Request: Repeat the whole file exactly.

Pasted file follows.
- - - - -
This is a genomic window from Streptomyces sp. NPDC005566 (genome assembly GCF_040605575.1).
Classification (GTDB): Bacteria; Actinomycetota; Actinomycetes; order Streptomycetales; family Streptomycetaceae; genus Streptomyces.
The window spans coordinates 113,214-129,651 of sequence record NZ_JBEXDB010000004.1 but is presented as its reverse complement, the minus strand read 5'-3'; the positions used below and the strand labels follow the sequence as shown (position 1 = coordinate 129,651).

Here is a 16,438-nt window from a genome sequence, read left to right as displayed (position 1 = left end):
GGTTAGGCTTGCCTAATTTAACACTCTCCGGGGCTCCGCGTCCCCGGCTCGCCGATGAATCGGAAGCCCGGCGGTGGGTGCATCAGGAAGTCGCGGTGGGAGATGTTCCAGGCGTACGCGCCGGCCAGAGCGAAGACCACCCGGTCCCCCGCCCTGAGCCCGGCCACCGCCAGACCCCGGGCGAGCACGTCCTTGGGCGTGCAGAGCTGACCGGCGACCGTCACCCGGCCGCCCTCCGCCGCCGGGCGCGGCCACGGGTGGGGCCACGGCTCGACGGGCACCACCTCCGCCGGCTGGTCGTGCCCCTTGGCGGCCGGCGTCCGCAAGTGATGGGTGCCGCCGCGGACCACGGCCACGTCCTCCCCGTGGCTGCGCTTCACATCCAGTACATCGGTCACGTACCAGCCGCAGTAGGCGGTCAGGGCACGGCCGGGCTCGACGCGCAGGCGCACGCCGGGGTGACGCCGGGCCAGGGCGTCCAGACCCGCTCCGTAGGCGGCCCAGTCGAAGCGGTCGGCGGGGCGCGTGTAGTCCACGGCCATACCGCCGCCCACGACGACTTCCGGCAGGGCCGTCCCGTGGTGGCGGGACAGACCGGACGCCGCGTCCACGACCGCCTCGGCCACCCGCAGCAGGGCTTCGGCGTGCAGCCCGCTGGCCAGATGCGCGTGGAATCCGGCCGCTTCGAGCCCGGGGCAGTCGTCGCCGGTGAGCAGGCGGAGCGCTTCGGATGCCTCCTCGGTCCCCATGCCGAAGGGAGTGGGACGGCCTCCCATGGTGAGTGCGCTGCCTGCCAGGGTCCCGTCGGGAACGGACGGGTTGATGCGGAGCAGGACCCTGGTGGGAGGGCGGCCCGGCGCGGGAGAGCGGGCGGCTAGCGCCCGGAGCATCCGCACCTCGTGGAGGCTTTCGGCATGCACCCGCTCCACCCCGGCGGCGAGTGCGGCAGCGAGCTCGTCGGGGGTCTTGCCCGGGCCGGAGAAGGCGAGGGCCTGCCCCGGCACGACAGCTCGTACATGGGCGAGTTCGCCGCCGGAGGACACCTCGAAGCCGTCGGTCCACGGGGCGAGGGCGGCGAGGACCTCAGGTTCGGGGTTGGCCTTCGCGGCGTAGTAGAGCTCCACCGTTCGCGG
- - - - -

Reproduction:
This is a genomic window from Streptomyces sp. NPDC005566 (genome assembly GCF_040605575.1).
Classification (GTDB): Bacteria; Actinomycetota; Actinomycetes; order Streptomycetales; family Streptomycetaceae; genus Streptomyces.
The window spans coordinates 113,214-129,651 of sequence record NZ_JBEXDB010000004.1 but is presented as its reverse complement, the minus strand read 5'-3'; the positions used below and the strand labels follow the sequence as shown (position 1 = coordinate 129,651).

Here is a 16,438-nt window from a genome sequence, read left to right as displayed (position 1 = left end):
GGTTAGGCTTGCCTAATTTAACACTCTCCGGGGCTCCGCGTCCCCGGCTCGCCGATGAATCGGAAGCCCGGCGGTGGGTGCATCAGGAAGTCGCGGTGGGAGATGTTCCAGGCGTACGCGCCGGCCAGAGCGAAGACCACCCGGTCCCCCGCCCTGAGCCCGGCCACCGCCAGACCCCGGGCGAGCACGTCCTTGGGCGTGCAGAGCTGACCGGCGACCGTCACCCGGCCGCCCTCCGCCGCCGGGCGCGGCCACGGGTGGGGCCACGGCTCGACGGGCACCACCTCCGCCGGCTGGTCGTGCCCCTTGGCGGCCGGCGTCCGCAAGTGATGGGTGCCGCCGCGGACCACGGCCACGTCCTCCCCGTGGCTGCGCTTCACATCCAGTACATCGGTCACGTACCAGCCGCAGTAGGCGGTCAGGGCACGGCCGGGCTCGACGCGCAGGCGCACGCCGGGGTGACGCCGGGCCAGGGCGTCCAGACCCGCTCCGTAGGCGGCCCAGTCGAAGCGGTCGGCGGGGCGCGTGTAGTCCACGGCCATACCGCCGCCCACGACGACTTCCGGCAGGGCCGTCCCGTGGTGGCGGGACAGACCGGACGCCGCGTCCACGACCGCCTCGGCCACCCGCAGCAGGGCTTCGGCGTGCAGCCCGCTGGCCAGATGCGCGTGGAATCCGGCCGCTTCGAGCCCGGGGCAGTCGTCGCCGGTGAGCAGGCGGAGCGCTTCGGATGCCTCCTCGGTCCCCATGCCGAAGGGAGTGGGACGGCCTCCCATGGTGAGTGCGCTGCCTGCCAGGGTCCCGTCGGGAACGGACGGGTTGATGCGGAGCAGGACCCTGGTGGGAGGGCGGCCCGGCGCGGGAGAGCGGGCGGCTAGCGCCCGGAGCATCCGCACCTCGTGGAGGCTTTCGGCATGCACCCGCTCCACCCCGGCGGCGAGTGCGGCAGCGAGCTCGTCGGGGGTCTTGCCCGGGCCGGAGAAGGCGAGGGCCTGCCCCGGCACGACAGCTCGTACATGGGCGAGTTCGCCGCCGGAGGACACCTCGAAGCCGTCGGTCCACGGGGCGAGGGCGGCGAGGACCTCAGGTTCGGGGTTGGCCTTCGCGGCGTAGTAGAGCTCCACCGTTCGCGG